Why Cremation In Hinduism

Types of Hindu Cremation

Cremation is an important part of the Hindu faith and has been practiced in India for thousands of years. Hindus observe many different types of cremation depending on the person’s social status, gender, and age. The primary types of cremation in Hinduism are the aerial, water, and earth methods.
The aerial cremation, or “astra-vidhi,” is often used for high-ranking individuals. The body is placed on a pyre and launched into the sky with arrows, along with the deceased’s personal effects. This ritual symbolizes their spirit ascending to the heavens.
The water-based cremation, technically called “sastra-vidhi,” is more commonly performed. The body is burned in a shallow pool of water and ashes then collected for burial. This ritual is symbolic of the cycle of life, with the ashes returning to nature from which it came.
The earth-based cremation, or “agni-vidhi,” is used by many lower-class Hindus as it is the most inexpensive option. A shallow hole is dug, the body is buried, and a fire is lit. The flames reach the subterranean burial chamber, burning the remains slowly and releasing them back into the earth.

Significance of Hindu Cremation

Cremation has a deep spiritual significance for the Hindus. The peak of the death-rite is the “Ritual of Throwing the Dust,” in which the deceased’s ashes are scattered in a sacred river or body of water. This symbolizes their departure from the material world of grief and suffering and their journey toward the afterlife, or Moksha.
According to Hindu beliefs, by performing proper cremation, the soul will have a smooth journey and less chance of being trapped in limbo. It is for this reason that cremation is seen as an important part of honoring the deceased.
Not only is cremation deeply meaningful for the Hindus, but it also has environmental benefits. Since the ashes do not decompose, they do not need to be disposed of, making cremation an eco-friendly option. This means that the body will not take up space in a cemetery or other burial ground.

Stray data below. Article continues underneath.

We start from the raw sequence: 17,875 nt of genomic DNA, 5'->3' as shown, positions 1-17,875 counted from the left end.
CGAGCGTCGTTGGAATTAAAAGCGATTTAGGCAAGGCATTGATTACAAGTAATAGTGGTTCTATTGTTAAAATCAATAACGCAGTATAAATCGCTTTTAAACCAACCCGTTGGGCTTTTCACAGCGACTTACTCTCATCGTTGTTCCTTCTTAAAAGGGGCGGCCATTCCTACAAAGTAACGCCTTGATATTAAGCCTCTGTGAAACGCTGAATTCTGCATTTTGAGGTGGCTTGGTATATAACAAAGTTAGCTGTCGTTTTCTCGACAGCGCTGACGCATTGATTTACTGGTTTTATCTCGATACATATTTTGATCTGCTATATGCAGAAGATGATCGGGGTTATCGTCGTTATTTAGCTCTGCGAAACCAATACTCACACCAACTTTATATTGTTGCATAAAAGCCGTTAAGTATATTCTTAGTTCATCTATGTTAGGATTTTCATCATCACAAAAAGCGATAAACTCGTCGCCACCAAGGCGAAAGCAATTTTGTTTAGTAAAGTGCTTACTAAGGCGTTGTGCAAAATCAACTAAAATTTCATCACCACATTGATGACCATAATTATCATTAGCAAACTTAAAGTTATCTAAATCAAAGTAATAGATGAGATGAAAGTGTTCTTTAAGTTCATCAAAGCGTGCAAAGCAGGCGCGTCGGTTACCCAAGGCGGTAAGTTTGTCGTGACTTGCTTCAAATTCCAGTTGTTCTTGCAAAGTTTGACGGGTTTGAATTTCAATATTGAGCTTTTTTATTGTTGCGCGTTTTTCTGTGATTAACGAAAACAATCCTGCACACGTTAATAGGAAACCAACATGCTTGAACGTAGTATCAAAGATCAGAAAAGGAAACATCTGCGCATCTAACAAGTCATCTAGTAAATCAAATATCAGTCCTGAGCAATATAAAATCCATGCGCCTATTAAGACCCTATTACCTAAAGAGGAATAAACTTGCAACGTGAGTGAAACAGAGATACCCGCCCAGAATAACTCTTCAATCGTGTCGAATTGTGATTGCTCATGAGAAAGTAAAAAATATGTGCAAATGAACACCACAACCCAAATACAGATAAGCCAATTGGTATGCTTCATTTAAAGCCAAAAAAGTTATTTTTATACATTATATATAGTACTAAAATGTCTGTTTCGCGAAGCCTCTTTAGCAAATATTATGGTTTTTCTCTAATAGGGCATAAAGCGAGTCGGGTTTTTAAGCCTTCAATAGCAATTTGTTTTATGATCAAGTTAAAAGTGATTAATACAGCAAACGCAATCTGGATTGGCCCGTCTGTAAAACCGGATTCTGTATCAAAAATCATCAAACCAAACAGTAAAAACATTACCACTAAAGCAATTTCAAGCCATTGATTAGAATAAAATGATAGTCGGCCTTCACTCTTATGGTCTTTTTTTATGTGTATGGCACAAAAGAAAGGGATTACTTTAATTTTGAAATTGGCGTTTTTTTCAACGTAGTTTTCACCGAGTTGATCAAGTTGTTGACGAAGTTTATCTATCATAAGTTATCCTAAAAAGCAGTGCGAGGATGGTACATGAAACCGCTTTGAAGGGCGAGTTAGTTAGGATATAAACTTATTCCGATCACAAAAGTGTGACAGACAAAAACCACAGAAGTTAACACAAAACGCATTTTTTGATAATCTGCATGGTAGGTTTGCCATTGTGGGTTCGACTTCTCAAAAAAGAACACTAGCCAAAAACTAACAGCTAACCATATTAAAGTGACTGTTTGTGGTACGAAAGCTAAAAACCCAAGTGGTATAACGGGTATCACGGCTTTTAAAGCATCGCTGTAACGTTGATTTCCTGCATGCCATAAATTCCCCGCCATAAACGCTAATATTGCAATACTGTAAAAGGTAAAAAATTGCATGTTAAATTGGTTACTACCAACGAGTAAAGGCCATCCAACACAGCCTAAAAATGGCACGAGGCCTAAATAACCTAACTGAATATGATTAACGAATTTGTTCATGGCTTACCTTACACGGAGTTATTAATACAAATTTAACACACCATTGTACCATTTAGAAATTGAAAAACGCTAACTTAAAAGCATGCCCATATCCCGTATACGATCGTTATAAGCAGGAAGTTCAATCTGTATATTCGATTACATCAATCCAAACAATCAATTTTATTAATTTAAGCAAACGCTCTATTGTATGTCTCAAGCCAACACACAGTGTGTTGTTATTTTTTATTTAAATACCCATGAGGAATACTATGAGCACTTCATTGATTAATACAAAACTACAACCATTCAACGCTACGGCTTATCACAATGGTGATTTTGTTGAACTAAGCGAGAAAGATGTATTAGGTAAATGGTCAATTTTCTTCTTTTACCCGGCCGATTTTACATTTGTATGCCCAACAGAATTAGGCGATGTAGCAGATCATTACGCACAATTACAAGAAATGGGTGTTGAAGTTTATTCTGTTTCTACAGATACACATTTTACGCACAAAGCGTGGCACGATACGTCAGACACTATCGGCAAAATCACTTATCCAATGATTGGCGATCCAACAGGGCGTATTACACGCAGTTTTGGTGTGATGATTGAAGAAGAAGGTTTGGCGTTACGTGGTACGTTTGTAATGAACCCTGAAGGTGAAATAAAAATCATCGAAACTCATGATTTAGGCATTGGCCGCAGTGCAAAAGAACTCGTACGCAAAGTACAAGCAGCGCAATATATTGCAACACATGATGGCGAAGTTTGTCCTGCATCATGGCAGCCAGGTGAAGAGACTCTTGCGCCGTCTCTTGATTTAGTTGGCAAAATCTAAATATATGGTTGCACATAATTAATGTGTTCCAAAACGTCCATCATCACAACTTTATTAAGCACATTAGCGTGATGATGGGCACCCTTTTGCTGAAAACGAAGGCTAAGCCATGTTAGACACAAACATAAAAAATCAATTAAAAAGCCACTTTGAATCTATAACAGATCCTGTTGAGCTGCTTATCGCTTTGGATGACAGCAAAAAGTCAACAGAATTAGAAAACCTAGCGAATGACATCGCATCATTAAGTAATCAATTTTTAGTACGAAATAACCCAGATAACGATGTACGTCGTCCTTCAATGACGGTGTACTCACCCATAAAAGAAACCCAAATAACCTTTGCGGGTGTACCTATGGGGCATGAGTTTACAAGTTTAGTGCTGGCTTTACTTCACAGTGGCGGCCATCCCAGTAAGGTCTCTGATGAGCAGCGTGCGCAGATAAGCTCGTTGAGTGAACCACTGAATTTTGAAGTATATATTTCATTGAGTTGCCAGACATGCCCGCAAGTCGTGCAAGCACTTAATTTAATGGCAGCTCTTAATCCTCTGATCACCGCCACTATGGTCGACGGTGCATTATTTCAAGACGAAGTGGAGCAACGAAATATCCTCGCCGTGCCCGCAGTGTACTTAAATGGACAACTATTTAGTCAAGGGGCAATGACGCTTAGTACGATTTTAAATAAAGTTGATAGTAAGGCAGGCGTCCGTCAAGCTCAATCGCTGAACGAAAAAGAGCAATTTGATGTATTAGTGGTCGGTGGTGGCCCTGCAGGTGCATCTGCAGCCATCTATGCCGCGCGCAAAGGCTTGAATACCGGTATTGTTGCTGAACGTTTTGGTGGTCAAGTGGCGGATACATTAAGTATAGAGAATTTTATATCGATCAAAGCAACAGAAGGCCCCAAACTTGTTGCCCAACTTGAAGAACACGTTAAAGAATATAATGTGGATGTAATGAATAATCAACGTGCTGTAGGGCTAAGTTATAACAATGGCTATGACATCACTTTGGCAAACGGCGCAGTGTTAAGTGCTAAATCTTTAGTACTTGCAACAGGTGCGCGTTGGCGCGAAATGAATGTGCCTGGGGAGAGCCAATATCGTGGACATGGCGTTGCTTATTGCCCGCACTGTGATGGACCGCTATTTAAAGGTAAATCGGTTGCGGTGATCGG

Avoidance of Cremation

Though cremation is an important ritual in Hinduism, it is not performed by all. Some Hindus believe that the body should be kept as intact as possible in order to preserve the soul. For such people, it is important to find a respectful way to dispose of the remains without cremation.
One such practice is to bury the deceased in the holy Ganges River. Alternatively, the body may be placed on a wooden raft and released into the river. This is a respectful way to send the deceased on their journey and is seen as a great honor.
Another option for those who prefer not to perform cremation is to bury the remains in the ground. One can find a peaceful, secluded spot away from any public areas and bury the remains with a simple ceremony. This also helps preserve the environment.

Cremation Process

The cremation process in Hinduism is relatively simple and straightforward. Typically, cremation takes place in a dedicated facility and is performed in accordance with the age-old customs and rituals of the faith.
First, the body is washed and the eyes and face are covered with a piece of cloth. Then the body is wrapped in a shroud and carried to the cremation ground. Here, a member of the family will light the funeral pyre while others chant mantras and prayers.
Once the body has been consumed by the flames, the remaining ashes are collected and placed in an urn. The ashes are typically taken to a river and dispersed in the flowing water, or buried in a special area.

Sending the Soul on its Journey

When performed properly, Hindu cremation helps send the soul on its journey in a meaningful and spiritual way. It is an important ritual that helps connect the living and dead, bridging the gap between this world and the afterlife.
It is important for Hindus to remember that cremation is just one part of the Hindu funeral rites. Other duties such as chanting holy scriptures, offering food, and performing social and religious ceremonies are also necessary in order to ensure that the soul reaches the afterlife peacefully and without any obstacles.

Social and Cultural Changes

In modern times, the practice of cremation in Hinduism has been changing. Due to economic and social influences the traditional cremation solemnities are less respected and performed. In today’s society, most Hindus believe cremation is practical, financially manageable, and less cumbersome.